Excuse me, Mr. President

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Excuse me, Mr. President


July 24 marked 200 days before the opening ceremony of the PyeongChang Olympic Games. As an honorary ambassador for Gangwon Province, I was invited to take part in an event celebrating the day. No regular event, President Moon Jae-in would be there and I was to have a chance to meet him. You don’t meet the president of a country every day, especially the country I’ve been calling home for 9 years: Korea. While I was excited and honored, I was also terrified. What would I say to him, as a foreigner who loves life in Korea?

When I pondered what I would like to talk about, “communication” first came to mind. There are very few communication channels to express our voices, as residents here. More and more foreigners are working in Korea and calling it their home. And as citizens who care about their communities, it seems appropriate to have support to organize ourselves. While there are some initiatives in local governments, some issues are only dealt with by the central government, so we need to communicate with members of both.

The second was improving financial services for foreigners. This may be one of the most uncomfortable things for foreigners in Korea. While basic services are fine, foreign residents are often treated as “people who always leave.” “We don’t know if you’ll leave Korea all of a sudden, so how can we trust you?” is the refrain. Also, it is far more complicated for foreign residents to make payments by mobile phone than it is for Koreans. And while the number of foreigners interested in doing business and creating jobs in Korea is increasing, having little access to the financial system prevents so many from such success.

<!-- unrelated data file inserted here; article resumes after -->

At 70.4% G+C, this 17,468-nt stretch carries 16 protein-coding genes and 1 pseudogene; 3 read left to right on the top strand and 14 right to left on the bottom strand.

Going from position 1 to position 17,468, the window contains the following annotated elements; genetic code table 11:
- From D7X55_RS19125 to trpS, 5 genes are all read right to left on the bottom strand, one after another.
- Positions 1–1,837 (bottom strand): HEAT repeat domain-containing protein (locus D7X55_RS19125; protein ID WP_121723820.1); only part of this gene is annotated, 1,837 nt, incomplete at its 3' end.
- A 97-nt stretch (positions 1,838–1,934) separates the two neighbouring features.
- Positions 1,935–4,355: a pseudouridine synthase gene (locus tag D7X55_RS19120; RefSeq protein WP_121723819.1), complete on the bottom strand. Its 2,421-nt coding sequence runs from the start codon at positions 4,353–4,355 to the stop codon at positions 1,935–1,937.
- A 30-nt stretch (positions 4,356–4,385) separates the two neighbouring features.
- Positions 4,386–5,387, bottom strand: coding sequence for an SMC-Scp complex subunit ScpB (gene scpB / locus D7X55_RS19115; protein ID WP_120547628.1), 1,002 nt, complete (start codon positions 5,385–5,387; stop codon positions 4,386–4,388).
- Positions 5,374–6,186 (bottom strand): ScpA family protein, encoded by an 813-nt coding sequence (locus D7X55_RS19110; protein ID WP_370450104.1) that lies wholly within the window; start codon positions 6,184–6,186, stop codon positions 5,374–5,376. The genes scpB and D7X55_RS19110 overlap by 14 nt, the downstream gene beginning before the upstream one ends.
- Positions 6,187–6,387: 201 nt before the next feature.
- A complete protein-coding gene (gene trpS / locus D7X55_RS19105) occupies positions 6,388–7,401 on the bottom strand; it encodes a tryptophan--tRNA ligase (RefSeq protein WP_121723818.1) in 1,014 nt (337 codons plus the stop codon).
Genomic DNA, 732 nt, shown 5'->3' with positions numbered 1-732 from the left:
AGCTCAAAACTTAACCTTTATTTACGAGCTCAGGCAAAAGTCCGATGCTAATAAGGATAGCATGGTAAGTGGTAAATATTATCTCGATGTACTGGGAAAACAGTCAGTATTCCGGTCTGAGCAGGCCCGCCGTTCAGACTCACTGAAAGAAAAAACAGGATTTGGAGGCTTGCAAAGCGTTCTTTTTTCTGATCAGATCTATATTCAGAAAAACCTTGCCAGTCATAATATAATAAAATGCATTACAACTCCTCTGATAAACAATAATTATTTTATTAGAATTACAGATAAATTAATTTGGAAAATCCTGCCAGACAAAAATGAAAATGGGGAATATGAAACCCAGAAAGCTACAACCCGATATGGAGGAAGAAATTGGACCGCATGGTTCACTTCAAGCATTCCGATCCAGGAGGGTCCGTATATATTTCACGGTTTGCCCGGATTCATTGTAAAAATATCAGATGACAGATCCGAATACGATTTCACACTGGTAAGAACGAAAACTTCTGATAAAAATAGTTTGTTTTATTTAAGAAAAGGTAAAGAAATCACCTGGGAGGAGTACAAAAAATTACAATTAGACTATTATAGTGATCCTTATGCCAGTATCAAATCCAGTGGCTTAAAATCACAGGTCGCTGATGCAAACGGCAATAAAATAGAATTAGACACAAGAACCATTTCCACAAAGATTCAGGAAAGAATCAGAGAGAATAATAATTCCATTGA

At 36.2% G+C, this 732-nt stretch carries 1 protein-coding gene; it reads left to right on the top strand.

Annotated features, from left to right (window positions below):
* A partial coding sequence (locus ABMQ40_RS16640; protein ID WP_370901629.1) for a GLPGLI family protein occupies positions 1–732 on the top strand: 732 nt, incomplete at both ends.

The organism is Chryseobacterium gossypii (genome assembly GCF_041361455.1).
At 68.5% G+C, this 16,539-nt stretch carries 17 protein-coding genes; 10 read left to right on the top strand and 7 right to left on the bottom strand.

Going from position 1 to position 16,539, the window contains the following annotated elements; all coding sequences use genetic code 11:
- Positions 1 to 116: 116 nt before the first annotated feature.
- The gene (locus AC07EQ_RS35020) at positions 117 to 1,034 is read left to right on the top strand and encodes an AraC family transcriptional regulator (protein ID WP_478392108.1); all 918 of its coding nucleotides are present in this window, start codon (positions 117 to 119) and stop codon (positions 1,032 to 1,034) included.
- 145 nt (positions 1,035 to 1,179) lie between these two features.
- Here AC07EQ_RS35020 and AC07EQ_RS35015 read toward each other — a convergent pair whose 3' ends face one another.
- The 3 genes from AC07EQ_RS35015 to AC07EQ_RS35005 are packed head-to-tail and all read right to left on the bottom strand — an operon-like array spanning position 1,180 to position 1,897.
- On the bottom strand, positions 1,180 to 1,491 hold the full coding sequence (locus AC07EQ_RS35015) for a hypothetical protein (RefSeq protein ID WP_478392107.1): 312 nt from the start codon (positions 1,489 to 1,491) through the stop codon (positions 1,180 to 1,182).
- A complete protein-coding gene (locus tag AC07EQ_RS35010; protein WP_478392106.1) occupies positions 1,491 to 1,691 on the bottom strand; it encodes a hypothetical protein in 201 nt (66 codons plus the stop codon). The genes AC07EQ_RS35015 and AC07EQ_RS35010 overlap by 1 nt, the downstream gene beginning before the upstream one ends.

Finally, there is the name problem. Korean names are usually three Korean characters. Foreign names are typically much longer than this. “Carlos Augusto Cardoso Gorito” has 26 letters. I still remember the first thing I heard when I saw a long placard with my full name at Incheon Airport: “Why is it so long?” That was just the beginning.

Every time I needed some sort of ID, there was trouble. The name is always truncated when you make a card or register your phone. The length may be random: Sometimes you can write up to 15 or 20 characters, including spaces. Sometimes not. I was unable to sign up for Cyworld — and was left out of the Korean social media world for years.

So I came up with an idea. What if every long-term foreign resident was able to register an official hangul name? It could even be shown on our ARC. In my case, my original full name, with 26 characters, would be reduced to just 7 characters in its Korean version.

The day came, the event went well and I got the job done. After the main event, I shared the table with the president while tasting delicacies from Gangwon Province. The president was standing just in front, with figure skater Kim Yuna between us. Suddenly, the president handed me chopsticks and I barely managed to say, “Thank you.” I was nervous, and sadly, I forgot everything I had prepared.

So now I wait for the next opportunity.

JoongAng Ilbo, Aug. 3, Page 28

*The author has performed on JTBC’s “Non-Summit” and KBS’ “Live Info Show.”

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